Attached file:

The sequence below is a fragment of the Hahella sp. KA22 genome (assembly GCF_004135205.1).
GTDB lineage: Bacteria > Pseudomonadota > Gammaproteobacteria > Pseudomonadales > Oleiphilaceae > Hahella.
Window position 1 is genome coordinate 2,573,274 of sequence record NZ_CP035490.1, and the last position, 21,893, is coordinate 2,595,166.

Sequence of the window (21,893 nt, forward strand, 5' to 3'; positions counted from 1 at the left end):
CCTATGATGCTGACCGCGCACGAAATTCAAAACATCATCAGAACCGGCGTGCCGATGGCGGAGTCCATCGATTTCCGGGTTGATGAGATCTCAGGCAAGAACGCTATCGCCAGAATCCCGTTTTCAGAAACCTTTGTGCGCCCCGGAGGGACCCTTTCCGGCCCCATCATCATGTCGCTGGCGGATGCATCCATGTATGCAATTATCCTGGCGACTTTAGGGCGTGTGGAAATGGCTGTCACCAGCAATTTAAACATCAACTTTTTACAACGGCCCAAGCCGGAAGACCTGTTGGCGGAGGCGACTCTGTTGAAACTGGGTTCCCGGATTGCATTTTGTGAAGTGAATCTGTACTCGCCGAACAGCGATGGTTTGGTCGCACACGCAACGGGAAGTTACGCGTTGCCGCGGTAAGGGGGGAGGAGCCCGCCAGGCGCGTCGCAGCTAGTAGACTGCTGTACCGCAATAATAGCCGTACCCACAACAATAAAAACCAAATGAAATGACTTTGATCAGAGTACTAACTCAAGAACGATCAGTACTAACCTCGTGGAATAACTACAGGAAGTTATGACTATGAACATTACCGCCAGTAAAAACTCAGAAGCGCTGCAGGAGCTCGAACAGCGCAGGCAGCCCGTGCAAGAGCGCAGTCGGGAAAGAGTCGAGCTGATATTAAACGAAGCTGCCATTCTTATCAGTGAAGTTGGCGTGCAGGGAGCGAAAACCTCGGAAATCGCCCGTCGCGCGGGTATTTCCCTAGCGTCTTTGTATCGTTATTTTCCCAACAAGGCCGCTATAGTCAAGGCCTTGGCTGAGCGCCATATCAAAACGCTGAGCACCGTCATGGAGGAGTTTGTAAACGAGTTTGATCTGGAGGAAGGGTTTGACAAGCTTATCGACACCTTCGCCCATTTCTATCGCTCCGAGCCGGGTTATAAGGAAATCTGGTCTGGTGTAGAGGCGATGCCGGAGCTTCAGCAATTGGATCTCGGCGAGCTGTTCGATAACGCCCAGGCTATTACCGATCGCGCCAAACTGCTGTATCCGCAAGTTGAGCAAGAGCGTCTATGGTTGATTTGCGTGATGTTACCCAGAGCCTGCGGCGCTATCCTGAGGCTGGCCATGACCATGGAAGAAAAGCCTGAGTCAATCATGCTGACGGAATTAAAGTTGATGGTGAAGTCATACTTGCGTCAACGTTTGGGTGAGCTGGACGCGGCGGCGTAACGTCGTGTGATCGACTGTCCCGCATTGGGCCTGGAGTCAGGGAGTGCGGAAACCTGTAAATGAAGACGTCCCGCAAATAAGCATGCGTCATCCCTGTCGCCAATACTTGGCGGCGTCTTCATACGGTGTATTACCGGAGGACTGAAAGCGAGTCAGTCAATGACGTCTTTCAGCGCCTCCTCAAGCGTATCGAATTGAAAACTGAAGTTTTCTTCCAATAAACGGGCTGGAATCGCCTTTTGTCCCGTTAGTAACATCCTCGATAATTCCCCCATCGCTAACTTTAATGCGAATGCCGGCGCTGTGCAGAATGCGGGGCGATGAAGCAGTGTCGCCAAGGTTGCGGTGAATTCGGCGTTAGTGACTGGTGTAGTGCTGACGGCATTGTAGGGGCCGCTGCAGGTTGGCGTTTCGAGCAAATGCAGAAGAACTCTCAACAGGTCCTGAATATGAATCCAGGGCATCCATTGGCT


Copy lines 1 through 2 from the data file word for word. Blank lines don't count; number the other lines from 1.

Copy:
The sequence below is a fragment of the Hahella sp. KA22 genome (assembly GCF_004135205.1).
GTDB lineage: Bacteria > Pseudomonadota > Gammaproteobacteria > Pseudomonadales > Oleiphilaceae > Hahella.